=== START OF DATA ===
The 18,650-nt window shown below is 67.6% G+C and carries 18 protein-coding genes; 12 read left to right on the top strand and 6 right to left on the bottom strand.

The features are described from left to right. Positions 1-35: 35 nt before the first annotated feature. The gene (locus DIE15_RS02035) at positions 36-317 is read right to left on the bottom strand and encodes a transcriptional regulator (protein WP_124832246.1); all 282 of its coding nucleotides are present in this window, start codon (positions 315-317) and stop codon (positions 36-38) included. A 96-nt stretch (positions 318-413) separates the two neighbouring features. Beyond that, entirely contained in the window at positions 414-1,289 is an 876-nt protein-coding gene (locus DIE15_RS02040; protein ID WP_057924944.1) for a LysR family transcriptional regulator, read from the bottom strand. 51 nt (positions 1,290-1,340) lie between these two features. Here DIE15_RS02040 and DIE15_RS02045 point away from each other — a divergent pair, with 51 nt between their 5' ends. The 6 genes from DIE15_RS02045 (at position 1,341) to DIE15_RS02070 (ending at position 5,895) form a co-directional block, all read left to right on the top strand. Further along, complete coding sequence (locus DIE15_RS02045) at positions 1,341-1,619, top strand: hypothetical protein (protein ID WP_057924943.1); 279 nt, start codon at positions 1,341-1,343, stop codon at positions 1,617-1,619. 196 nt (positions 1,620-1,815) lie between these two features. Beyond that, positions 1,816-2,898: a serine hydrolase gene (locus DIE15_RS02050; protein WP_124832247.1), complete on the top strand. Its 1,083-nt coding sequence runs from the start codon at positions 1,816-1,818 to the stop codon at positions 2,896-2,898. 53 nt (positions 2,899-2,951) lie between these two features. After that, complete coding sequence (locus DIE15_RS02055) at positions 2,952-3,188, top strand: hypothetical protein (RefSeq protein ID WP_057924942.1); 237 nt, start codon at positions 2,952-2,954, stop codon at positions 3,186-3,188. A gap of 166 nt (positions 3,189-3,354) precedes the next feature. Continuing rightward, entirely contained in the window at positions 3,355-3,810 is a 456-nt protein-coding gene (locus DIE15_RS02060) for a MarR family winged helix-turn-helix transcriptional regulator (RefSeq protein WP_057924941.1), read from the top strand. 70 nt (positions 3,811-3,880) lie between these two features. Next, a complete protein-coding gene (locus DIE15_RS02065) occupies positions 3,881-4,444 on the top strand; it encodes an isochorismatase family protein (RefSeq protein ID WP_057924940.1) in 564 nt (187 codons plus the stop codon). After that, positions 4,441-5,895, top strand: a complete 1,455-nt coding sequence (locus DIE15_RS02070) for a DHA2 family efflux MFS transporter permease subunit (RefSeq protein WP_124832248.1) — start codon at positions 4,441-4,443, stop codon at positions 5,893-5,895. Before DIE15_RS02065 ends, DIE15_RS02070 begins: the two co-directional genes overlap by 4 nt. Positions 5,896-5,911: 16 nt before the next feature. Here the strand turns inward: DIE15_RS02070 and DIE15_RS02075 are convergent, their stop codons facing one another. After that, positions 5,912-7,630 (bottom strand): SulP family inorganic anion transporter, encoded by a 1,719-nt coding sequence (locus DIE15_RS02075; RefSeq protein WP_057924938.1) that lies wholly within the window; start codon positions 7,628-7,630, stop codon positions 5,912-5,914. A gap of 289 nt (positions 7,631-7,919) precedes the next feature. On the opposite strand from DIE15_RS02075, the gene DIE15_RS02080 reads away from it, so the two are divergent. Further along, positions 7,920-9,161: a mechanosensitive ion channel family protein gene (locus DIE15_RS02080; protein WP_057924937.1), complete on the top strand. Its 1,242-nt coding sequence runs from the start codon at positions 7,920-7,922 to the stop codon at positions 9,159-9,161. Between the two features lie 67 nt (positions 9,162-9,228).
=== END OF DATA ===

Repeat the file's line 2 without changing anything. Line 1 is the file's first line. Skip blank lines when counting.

The features are described from left to right. Positions 1-35: 35 nt before the first annotated feature. The gene (locus DIE15_RS02035) at positions 36-317 is read right to left on the bottom strand and encodes a transcriptional regulator (protein WP_124832246.1); all 282 of its coding nucleotides are present in this window, start codon (positions 315-317) and stop codon (positions 36-38) included. A 96-nt stretch (positions 318-413) separates the two neighbouring features. Beyond that, entirely contained in the window at positions 414-1,289 is an 876-nt protein-coding gene (locus DIE15_RS02040; protein ID WP_057924944.1) for a LysR family transcriptional regulator, read from the bottom strand. 51 nt (positions 1,290-1,340) lie between these two features. Here DIE15_RS02040 and DIE15_RS02045 point away from each other — a divergent pair, with 51 nt between their 5' ends. The 6 genes from DIE15_RS02045 (at position 1,341) to DIE15_RS02070 (ending at position 5,895) form a co-directional block, all read left to right on the top strand. Further along, complete coding sequence (locus DIE15_RS02045) at positions 1,341-1,619, top strand: hypothetical protein (protein ID WP_057924943.1); 279 nt, start codon at positions 1,341-1,343, stop codon at positions 1,617-1,619. 196 nt (positions 1,620-1,815) lie between these two features. Beyond that, positions 1,816-2,898: a serine hydrolase gene (locus DIE15_RS02050; protein WP_124832247.1), complete on the top strand. Its 1,083-nt coding sequence runs from the start codon at positions 1,816-1,818 to the stop codon at positions 2,896-2,898. 53 nt (positions 2,899-2,951) lie between these two features. After that, complete coding sequence (locus DIE15_RS02055) at positions 2,952-3,188, top strand: hypothetical protein (RefSeq protein ID WP_057924942.1); 237 nt, start codon at positions 2,952-2,954, stop codon at positions 3,186-3,188. A gap of 166 nt (positions 3,189-3,354) precedes the next feature. Continuing rightward, entirely contained in the window at positions 3,355-3,810 is a 456-nt protein-coding gene (locus DIE15_RS02060) for a MarR family winged helix-turn-helix transcriptional regulator (RefSeq protein WP_057924941.1), read from the top strand. 70 nt (positions 3,811-3,880) lie between these two features. Next, a complete protein-coding gene (locus DIE15_RS02065) occupies positions 3,881-4,444 on the top strand; it encodes an isochorismatase family protein (RefSeq protein ID WP_057924940.1) in 564 nt (187 codons plus the stop codon). After that, positions 4,441-5,895, top strand: a complete 1,455-nt coding sequence (locus DIE15_RS02070) for a DHA2 family efflux MFS transporter permease subunit (RefSeq protein WP_124832248.1) — start codon at positions 4,441-4,443, stop codon at positions 5,893-5,895. Before DIE15_RS02065 ends, DIE15_RS02070 begins: the two co-directional genes overlap by 4 nt. Positions 5,896-5,911: 16 nt before the next feature. Here the strand turns inward: DIE15_RS02070 and DIE15_RS02075 are convergent, their stop codons facing one another. After that, positions 5,912-7,630 (bottom strand): SulP family inorganic anion transporter, encoded by a 1,719-nt coding sequence (locus DIE15_RS02075; RefSeq protein WP_057924938.1) that lies wholly within the window; start codon positions 7,628-7,630, stop codon positions 5,912-5,914. A gap of 289 nt (positions 7,631-7,919) precedes the next feature. On the opposite strand from DIE15_RS02075, the gene DIE15_RS02080 reads away from it, so the two are divergent. Further along, positions 7,920-9,161: a mechanosensitive ion channel family protein gene (locus DIE15_RS02080; protein WP_057924937.1), complete on the top strand. Its 1,242-nt coding sequence runs from the start codon at positions 7,920-7,922 to the stop codon at positions 9,159-9,161. Between the two features lie 67 nt (positions 9,162-9,228).